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High-resolution environmental change in the late Jurassic Kimmeridge clay formation

High-resolution environmental change in the late Jurassic Kimmeridge clay formation
High-resolution environmental change in the late Jurassic Kimmeridge clay formation
Several discrete intervals of the Late Jurassic Kimmeridge Clay Formation were analyzed to assess the high-resolution environmental change, which occurs within laminated lithologies. The material was from new boreholes drilled in Dorset, southern England, for the Rapid Global Geological Events (RGGE) project. Complementary techniques of back scattered electron microscopy, palynology, total organic carbon and atomic H/C ratios were used to determine the fabric structure and composition and the character of the organic matter component. The sampling resolution was higher than for previous studies, based on two scales, a lower resolution 5cm point sample scale and a high-resolution lamina scale. Modern day water column, benthic and sedimentary processes were applied to explain fabric composition and structure. This shows the KCF to have been a complex marine system. All lithologies were dominated by three major components of organic matter, carbonate and clays/silts, the flux of which was a primary control on both the lithology and microfabric, together with water column oxygenation levels and terrestrial input. Sedimentation rates, based on a yearly assumption for organic-rich and coccolith-rich laminae couplets, ranged from 4.5cm per 1000 years for the oil shales to 30-118cm per 1000 years for the coccolith limestone. TOC % ranged from 3-51%, while an average atomic H/C ratio of 1.5 indicated type I to type II kerogens. Optical microscopy found the organic matter to be dominated by amorphous forms (AOM). Palynological analysis of structured organic particles revealed a close correlation between the marine and terrestrial environments and significant variability between lithologies. Oil shales were charcterized by very low particle abundances, while coccolith-rich lithologies showed high frequency and high-amplitude pulses of organic particles. These pulses are interpreted as the result of storms causing re-suspension and transportation of organic material, clays and nutrients from the proximal shelf into the distal basin. These storm events occur at the beginning and end of the coccolith limestones and thus, are suggested to have been linked to the initiation and cessation of coccolith limestone deposition. An intensification of the palaeo- Atlantic storm track due to an increase in climate humidity and instability is postulated to have resulted in these high frequency and high intensity storms. The frequency of these storm episodes was calculated to represent periods of 60 to 100 years, and possibly up to 200-400 years. Environmental and climatic reconstructions were made for the intervals by combining the fabric, geochemical and palynological results and interpretations. High-resolution change below the Milankovitch frequency was found to be present within the intervals on a number of scales. These changes ranged from yearly 'varve couplet' alternations of organic-rich and coccolith-rich fabric, to 60-100 year and perhaps 200-400 year storm events and larger scale events of the order of several 1000 years. The later represent changes in climatic humidity over the limestone lithologies.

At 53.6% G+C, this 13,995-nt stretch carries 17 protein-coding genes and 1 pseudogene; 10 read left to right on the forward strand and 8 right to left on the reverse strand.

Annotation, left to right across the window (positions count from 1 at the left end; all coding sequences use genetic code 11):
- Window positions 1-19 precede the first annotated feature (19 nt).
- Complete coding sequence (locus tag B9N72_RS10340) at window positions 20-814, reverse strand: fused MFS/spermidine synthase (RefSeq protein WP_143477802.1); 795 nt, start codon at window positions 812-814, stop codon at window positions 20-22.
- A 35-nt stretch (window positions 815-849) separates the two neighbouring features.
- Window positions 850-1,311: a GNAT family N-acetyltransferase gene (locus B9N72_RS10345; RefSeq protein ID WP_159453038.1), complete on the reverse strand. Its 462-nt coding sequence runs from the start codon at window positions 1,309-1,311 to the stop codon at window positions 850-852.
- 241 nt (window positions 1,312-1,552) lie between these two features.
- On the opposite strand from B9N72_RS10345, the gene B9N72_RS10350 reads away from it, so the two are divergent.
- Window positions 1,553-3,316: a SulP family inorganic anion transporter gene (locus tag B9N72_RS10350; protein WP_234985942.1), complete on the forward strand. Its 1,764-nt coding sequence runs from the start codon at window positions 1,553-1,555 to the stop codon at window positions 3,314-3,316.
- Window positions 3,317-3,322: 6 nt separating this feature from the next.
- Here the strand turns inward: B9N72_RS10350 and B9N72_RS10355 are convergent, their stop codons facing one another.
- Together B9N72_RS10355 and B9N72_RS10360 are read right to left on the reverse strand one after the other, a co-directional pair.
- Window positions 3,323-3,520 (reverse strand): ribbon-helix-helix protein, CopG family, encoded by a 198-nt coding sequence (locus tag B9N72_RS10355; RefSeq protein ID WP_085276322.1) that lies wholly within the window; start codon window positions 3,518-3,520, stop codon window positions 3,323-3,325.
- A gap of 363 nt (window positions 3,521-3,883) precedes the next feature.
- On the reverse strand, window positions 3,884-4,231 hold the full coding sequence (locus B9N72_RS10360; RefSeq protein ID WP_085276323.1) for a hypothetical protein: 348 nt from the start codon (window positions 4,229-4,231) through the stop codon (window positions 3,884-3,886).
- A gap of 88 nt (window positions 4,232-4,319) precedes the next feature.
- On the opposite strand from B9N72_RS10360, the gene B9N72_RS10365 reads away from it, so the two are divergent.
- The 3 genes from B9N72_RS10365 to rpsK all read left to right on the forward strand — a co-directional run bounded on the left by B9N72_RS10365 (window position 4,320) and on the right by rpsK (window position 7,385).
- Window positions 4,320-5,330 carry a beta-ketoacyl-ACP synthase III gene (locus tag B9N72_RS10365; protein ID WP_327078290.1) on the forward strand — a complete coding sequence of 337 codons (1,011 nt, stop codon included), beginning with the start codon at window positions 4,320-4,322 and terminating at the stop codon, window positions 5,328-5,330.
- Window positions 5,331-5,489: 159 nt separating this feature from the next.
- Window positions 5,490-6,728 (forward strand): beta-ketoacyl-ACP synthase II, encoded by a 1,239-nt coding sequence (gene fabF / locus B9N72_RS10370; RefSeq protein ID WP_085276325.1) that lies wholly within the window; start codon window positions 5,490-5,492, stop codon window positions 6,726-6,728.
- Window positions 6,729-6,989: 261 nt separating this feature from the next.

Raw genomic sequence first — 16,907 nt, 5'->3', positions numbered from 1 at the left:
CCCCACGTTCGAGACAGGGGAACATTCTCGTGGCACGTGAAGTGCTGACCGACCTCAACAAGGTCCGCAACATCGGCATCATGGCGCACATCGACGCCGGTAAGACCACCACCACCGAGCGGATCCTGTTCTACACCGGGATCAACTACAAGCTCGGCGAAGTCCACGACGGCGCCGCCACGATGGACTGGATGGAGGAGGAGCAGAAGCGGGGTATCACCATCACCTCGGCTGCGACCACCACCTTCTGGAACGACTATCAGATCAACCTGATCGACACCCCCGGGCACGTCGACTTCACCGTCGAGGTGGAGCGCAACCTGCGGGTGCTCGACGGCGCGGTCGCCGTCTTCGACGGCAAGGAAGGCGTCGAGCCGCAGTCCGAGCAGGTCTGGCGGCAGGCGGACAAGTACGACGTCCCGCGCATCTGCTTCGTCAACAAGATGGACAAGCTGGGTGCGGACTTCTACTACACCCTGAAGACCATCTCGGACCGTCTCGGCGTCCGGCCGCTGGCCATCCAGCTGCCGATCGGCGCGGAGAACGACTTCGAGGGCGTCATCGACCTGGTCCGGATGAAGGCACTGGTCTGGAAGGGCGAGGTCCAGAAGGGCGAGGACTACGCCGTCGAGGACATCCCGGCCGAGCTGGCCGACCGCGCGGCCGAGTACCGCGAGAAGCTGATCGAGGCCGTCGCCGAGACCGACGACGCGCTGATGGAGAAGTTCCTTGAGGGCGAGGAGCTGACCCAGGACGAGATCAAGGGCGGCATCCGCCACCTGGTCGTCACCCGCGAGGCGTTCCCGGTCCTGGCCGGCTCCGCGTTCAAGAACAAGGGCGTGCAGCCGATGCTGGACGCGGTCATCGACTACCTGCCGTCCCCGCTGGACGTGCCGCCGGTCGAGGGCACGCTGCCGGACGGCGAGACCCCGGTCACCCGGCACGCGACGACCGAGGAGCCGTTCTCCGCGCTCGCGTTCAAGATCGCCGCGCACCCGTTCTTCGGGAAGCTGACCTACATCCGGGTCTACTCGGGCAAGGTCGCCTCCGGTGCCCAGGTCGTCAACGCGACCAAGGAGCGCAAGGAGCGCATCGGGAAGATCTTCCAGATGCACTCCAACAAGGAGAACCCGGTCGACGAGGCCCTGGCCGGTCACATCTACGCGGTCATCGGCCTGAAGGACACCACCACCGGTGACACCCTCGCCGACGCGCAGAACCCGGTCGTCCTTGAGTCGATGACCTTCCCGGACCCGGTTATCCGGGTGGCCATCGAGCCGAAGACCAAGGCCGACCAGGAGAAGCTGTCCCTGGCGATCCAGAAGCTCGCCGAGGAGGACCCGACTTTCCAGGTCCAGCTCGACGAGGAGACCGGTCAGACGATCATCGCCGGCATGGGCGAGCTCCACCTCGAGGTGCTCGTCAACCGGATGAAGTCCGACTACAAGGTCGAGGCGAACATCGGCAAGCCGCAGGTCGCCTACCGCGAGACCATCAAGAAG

Pearson, S.J.
d6b71e15-ce6d-4277-86db-d4535d01e0dc
Pearson, S.J.
d6b71e15-ce6d-4277-86db-d4535d01e0dc

Pearson, S.J. (2000) High-resolution environmental change in the late Jurassic Kimmeridge clay formation. University of Southampton, Faculty of Science, School of Ocean and Earth Science, Doctoral Thesis, 334pp.